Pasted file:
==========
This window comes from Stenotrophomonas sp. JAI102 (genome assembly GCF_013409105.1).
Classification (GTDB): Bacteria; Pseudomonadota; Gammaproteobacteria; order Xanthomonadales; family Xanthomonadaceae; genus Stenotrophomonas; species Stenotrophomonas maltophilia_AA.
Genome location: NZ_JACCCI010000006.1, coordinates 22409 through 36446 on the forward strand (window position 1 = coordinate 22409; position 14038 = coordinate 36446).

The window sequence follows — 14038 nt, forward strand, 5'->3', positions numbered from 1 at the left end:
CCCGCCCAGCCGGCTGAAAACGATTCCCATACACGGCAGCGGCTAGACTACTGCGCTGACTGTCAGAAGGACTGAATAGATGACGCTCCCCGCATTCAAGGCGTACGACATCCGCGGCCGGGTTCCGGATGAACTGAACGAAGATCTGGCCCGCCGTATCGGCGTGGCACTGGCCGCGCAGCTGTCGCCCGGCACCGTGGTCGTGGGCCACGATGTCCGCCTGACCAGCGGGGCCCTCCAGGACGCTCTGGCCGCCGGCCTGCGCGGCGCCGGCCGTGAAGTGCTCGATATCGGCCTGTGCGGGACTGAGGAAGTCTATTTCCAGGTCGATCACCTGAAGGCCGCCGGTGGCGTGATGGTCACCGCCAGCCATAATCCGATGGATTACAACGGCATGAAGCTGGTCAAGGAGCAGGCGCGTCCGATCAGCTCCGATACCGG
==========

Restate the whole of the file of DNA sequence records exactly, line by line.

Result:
This window comes from Stenotrophomonas sp. JAI102 (genome assembly GCF_013409105.1).
Classification (GTDB): Bacteria; Pseudomonadota; Gammaproteobacteria; order Xanthomonadales; family Xanthomonadaceae; genus Stenotrophomonas; species Stenotrophomonas maltophilia_AA.
Genome location: NZ_JACCCI010000006.1, coordinates 22409 through 36446 on the forward strand (window position 1 = coordinate 22409; position 14038 = coordinate 36446).

The window sequence follows — 14038 nt, forward strand, 5'->3', positions numbered from 1 at the left end:
CCCGCCCAGCCGGCTGAAAACGATTCCCATACACGGCAGCGGCTAGACTACTGCGCTGACTGTCAGAAGGACTGAATAGATGACGCTCCCCGCATTCAAGGCGTACGACATCCGCGGCCGGGTTCCGGATGAACTGAACGAAGATCTGGCCCGCCGTATCGGCGTGGCACTGGCCGCGCAGCTGTCGCCCGGCACCGTGGTCGTGGGCCACGATGTCCGCCTGACCAGCGGGGCCCTCCAGGACGCTCTGGCCGCCGGCCTGCGCGGCGCCGGCCGTGAAGTGCTCGATATCGGCCTGTGCGGGACTGAGGAAGTCTATTTCCAGGTCGATCACCTGAAGGCCGCCGGTGGCGTGATGGTCACCGCCAGCCATAATCCGATGGATTACAACGGCATGAAGCTGGTCAAGGAGCAGGCGCGTCCGATCAGCTCCGATACCGG